I arrived at West Wycombe Park looking for Hell Fire, and I was told another story.
The reputation of the 18th century owner, Sir Francis Dashwood, is a colourful one. His notorious club, whether or not it actually carried out Satanic rituals, certainly puts the Bullingdon club into perspective. The members met for drinking, orgies, parodic rituals and fancy dress partying in a series of purpose-built caves below the church at West Wycombe. They also met at Medmenham Abbey, further away, from which the group took their satirical name, the ‘Medmenham Friars’ (the Hell Fire club was a retrospective appellation).
The Temple of Venus stands on a mound in West Wycombe Park, and the mount is entered through a suggestively oval door. The idea of a woman’s body as territory to be explored may or may not have been the motif of the park’s design, but it was certainly the subject of a parodic poem, Essay on Woman, written in the 1850s by club member Thomas Potter and later revised by member John Wilkes (and the engine of his later downfall) (Lord 2008:118).
Dashwood was one of the ‘Leicester House’ Whigs, loyal to the Prince of Wales, and in opposition to Walpole, pro-war in the American colonies and advocate for a private militia, as opposed to professional navy (Kinkel 2011:14). The lake was the site for a miniature galleon and mock naval battles, which allied Dashwood’s determined misogyny with determined imperialism, taking the club motto ‘Do what you want’ to international levels.
The Hell Fire caves on the hillside are deeper, colder, and more coldly elaborate than one would think necessary, were they not built for some pretty unorthodox uses.
But enough of that, because I was told a different narrative, with different protagonists. These protagonists were the trees, plants, stones and waters of West Wycombe park. For I arrived just in time to stumble on the start of conservation manager Neil Harris’ tour of the grounds.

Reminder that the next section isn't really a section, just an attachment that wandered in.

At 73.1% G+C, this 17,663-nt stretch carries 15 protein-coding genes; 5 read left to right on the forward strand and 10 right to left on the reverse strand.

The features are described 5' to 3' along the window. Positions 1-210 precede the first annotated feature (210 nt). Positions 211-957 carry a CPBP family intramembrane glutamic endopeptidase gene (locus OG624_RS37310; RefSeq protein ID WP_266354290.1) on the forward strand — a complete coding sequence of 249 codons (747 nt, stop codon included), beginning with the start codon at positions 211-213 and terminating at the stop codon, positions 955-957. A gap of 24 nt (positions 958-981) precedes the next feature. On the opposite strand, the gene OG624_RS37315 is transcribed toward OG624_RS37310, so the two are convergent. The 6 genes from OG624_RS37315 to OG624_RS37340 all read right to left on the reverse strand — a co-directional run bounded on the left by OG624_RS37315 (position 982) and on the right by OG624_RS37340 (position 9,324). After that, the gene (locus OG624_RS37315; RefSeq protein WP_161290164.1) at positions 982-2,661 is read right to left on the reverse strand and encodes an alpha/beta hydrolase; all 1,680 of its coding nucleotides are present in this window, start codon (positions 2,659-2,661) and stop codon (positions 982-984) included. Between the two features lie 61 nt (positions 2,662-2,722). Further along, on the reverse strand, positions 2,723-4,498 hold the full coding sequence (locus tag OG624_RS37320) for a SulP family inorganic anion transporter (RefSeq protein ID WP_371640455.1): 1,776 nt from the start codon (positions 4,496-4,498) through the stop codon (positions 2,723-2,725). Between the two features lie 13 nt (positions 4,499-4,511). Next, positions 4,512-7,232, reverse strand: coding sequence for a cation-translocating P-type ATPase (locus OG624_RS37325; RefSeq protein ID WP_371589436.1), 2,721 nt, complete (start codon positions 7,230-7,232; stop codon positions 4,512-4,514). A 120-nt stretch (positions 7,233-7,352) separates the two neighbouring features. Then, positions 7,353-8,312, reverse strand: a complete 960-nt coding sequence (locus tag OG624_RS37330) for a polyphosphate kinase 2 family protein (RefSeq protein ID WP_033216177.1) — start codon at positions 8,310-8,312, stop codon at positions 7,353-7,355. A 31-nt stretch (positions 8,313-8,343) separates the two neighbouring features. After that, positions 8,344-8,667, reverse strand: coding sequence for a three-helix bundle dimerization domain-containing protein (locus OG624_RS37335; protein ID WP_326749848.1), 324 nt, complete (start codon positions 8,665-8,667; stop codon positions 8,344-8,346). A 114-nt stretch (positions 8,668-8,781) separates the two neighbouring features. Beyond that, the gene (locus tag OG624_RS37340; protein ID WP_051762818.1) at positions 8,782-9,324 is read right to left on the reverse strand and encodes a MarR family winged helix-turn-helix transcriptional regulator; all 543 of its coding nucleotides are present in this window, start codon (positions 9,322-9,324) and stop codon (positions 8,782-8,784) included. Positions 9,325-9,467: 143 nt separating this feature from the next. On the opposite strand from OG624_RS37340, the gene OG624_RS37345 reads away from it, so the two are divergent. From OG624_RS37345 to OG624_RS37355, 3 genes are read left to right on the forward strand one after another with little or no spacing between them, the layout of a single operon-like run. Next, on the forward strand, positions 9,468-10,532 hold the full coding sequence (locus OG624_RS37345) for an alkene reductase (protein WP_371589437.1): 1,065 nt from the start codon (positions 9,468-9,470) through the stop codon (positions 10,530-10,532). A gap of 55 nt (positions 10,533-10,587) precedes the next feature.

Neil told us how, at the same time that Dashwood was building his temples and bridges and cascade, trees were growing from new seed. Some of them still remain. They, too, have their mechanics. He cites Claus Mattheck’s theories of Visual Tree Assessment, which works with the mechanics of tree shapes to assist pruning decisions (Tilley 2012). The huge branch of a horse chestnut, parallel to the ground, is counter-weighted beneath the earth: ‘Trees want to remain stable’. They lose branches; they gather moisture in their crevices; they hollow out; they seed the ground. Ash trees have grown up, too, ‘weeds, really’, between the sweet chestnut, horse chestnut and hornbeams, and the tree cover, now too dense, has to be managed.
Neil’s job is one of checks and balances, or choices and decisions to be monitored and agreed with a range of agencies and the remaining Dashwood family. Reducing the height of the Yew trees near what was once an Orangerie. Working on plans to secure the cascade from subsidence – steel piles will be driven down into the chalk. Checking the water level and opening the sluice when necessary. Working with a ‘fountaineer’ to create a water feature in a Roman sarcophagus. Debating pheromone traps for the moths which may be damaging the horse chestnuts. Even, on occasion, stunning fish to rescue them from low water.
He pointed out to us some of the garden’s best features: bluetail dragonflies ‘yawling up and down’; the space where the last tree from the old avenue once grew; a trout in the water; shrimps in the chalk stream; mistletoe in the ash trees; a water wheel in a space beneath the (now fibreglass replica) reclining statues of Cleopatra and Ariadne (‘I can’t remember which is which’).
Trees, too, have their secrets. At the end of our tour, we crept between nettles and branches, to the site of a fallen ash. As it had uprooted, it had turned up a brick wall, possibly part of a 15th century garden. Once, perhaps, the medieval manor was not on the hill, but in the village, with its gardens here, close by the west wall. Thus, a history pre-dating Sir Francis and his palladian house.
This has been a week in which white, colonial history has been playing out in the present, and in the worst of ways. I don’t think it is escapist, and certainly not ameliorating, to remember that this isn’t the whole story. Rather, it could be helpful for the future to remember that there are other, and better ways to live in a world that is teeming with other lives, each with their own, unique trajectories. Even to notice them is a beginning, in shifting the emphasis.
Many thanks to Neil Harris, Conservation Manager and Chiltern Countryside Ranger, National Trust, West Wycombe Park.